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Peace Corps Azerbaijan Welcome Book | September 2007

Peace Corps Azerbaijan Welcome Book | September 2007


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Peace Corps Azerbaijan Welcome Book
Peace Corps Azerbaijan Welcome Book

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Categories:Types, Brochures
Published by: Accessible Journal Media Peace Corps Docs on Jun 13, 2010
Copyright:Traditional Copyright: All rights reserved


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Azerbaijan’s geographical location on the historic Silk Road is

reflected in its cuisine—a mixture of Turkish, Middle Eastern,

and Central Asian, with a dollop of Russian. Its fertile soils

produce a huge variety of fruits and vegetables (among them

apples, cherries, grapes, olives, lemons, persimmons, melons,

watermelons, raspberries, strawberries, currants, plums,

peaches, pears, quince, pomegranates, tomatoes, beans,



beets, bell peppers, cabbage, chickpeas, cucumbers, carrots,

eggplants, lentils, lettuce, potatoes, squashes, and onions), as

well as a variety of nuts, spices, and teas. You will immediately

notice the delicious taste of Azerbaijani produce in fresh

salads. During the winter, however, the availability and

affordability of fresh fruits and vegetables decreases, so many

families in small towns and villages have extensive gardens

and preserve fruits and vegetables for the winter.

The traditional diet leans toward a variety of stews or soups

made with lamb, one or more vegetables, and potatoes. Also

ubiquitous are kabab, skewers of barbecued lamb. Beef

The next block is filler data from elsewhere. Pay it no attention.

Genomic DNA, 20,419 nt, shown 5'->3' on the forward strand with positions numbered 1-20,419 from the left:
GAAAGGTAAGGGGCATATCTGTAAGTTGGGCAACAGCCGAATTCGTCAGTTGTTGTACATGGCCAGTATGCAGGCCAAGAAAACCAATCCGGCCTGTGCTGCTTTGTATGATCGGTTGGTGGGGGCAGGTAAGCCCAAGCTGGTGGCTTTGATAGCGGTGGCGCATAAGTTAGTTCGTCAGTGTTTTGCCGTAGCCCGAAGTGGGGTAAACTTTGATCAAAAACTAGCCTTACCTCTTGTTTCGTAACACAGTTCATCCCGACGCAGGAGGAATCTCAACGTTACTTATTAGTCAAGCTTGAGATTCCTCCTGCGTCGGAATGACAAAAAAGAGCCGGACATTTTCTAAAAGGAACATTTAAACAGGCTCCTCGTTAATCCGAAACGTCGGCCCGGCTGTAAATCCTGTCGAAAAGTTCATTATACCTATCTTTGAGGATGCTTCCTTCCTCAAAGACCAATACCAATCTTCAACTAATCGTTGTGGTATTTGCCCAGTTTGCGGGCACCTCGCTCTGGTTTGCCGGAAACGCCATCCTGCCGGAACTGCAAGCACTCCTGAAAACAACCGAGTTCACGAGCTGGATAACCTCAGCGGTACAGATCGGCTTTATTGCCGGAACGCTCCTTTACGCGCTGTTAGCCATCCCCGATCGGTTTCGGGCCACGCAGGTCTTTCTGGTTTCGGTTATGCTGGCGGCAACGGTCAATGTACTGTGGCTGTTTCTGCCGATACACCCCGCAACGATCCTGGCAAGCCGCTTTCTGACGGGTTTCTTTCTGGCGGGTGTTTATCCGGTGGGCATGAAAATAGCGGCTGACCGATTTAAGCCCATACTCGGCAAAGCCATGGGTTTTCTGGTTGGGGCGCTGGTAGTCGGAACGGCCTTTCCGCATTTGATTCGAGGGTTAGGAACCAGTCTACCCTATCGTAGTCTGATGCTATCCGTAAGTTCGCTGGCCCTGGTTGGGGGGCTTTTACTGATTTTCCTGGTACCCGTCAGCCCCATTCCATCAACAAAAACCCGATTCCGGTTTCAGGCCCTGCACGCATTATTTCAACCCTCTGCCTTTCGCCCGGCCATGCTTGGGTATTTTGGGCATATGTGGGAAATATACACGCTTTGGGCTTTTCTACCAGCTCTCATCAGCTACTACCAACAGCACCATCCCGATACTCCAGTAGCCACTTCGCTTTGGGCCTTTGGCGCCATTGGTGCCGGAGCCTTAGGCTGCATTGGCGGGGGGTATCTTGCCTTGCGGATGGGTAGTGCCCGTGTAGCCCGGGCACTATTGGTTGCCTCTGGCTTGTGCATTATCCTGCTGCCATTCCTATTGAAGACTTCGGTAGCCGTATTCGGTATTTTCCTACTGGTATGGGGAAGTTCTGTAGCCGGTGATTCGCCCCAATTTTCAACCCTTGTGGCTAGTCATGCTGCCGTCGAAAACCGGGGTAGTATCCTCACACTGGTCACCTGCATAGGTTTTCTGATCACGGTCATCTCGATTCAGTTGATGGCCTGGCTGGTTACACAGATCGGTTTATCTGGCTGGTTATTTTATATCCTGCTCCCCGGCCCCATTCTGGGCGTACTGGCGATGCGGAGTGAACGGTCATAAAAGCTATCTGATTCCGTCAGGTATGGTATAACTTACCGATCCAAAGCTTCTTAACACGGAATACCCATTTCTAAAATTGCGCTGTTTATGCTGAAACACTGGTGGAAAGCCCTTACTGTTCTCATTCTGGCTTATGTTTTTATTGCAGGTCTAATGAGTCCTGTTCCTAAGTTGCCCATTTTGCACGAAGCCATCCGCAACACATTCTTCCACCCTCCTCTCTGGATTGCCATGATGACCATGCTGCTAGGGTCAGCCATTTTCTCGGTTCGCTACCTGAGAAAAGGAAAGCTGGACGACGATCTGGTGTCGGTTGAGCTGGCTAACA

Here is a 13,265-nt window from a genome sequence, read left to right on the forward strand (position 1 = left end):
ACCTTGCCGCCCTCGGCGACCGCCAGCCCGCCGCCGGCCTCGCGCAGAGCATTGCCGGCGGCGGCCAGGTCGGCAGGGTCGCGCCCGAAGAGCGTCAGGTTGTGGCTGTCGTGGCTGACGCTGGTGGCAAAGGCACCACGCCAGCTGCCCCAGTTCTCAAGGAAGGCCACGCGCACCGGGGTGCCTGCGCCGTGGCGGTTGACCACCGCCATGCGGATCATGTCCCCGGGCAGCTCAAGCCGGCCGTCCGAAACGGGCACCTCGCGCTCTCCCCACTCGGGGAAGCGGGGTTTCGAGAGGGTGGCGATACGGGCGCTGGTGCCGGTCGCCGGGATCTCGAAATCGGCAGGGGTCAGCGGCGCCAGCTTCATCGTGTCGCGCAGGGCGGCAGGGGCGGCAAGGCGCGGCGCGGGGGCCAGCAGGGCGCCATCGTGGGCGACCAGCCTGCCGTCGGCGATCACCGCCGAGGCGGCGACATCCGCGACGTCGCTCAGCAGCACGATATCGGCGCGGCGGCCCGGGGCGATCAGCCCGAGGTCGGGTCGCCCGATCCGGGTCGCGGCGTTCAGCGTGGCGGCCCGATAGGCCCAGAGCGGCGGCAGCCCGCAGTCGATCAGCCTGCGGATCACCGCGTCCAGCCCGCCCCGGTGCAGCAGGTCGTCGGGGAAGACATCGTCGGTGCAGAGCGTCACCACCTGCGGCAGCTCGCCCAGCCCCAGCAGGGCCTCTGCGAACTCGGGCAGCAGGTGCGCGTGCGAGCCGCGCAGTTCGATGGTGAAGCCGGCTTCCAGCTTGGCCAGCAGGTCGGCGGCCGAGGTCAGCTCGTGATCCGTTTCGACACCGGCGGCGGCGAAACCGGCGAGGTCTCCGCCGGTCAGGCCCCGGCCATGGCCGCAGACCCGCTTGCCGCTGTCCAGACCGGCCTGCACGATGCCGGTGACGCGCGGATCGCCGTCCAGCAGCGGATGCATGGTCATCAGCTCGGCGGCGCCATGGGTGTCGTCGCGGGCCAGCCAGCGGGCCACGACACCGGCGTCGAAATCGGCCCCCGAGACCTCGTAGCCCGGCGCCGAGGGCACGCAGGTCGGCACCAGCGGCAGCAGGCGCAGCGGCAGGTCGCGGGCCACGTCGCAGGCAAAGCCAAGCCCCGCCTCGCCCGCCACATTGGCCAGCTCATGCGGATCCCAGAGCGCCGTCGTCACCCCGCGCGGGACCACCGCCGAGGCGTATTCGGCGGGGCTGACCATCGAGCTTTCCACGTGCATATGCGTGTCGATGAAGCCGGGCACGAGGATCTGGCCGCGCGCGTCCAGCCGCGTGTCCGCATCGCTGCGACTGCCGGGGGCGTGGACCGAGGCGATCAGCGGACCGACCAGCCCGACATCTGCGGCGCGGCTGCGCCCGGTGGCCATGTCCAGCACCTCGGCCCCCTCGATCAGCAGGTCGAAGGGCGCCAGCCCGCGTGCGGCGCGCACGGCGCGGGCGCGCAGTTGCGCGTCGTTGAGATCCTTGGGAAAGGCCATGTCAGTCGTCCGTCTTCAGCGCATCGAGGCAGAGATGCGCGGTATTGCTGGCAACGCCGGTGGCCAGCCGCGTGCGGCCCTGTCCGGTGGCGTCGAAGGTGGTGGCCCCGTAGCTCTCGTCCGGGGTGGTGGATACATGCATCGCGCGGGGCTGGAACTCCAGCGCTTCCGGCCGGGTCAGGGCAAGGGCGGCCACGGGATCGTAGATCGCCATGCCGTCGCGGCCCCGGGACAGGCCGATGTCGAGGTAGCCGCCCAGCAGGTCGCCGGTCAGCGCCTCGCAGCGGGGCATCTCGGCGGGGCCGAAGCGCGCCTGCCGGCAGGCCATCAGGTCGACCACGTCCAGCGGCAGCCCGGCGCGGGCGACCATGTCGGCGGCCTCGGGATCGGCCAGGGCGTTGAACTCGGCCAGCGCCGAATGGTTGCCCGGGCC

and edible innards are widely available, though they are not

as popular as lamb or mutton. Chicken and fish are widely

available along the coast, in the south, and in major towns,

but less so elsewhere. One of the special treats in Azerbaijan

is caviar. Bread is served at almost every meal, and “breaking

bread” with people is taken literally.

Although meat is central to the Azerbaijani diet, it is possible

for vegetarians to maintain a meatless diet throughout their

service. In addition to the fruits and vegetables mentioned

above, dairy products (cheese, eggs, milk, sour cream, and

yogurt) and grains are widely available. It may seem strange

to your host family that you prefer not to eat meat, but they

are likely to respect that decision and accommodate your

needs accordingly.

Typical drinks include bottled water and soft drinks, fruit

juices, beer, and vodka. The traditional drink of choice is

tea (chai), offered as a sign of hospitality. It is sweetened

with either jam or sugar and drunk from glasses. Coffee is

available, but outside of the capital, expect to receive a packet

of instant Nescafé. In rural areas, alcoholic beverages are

less widely available, and drinking them is frowned upon (in

keeping with the Muslim culture).





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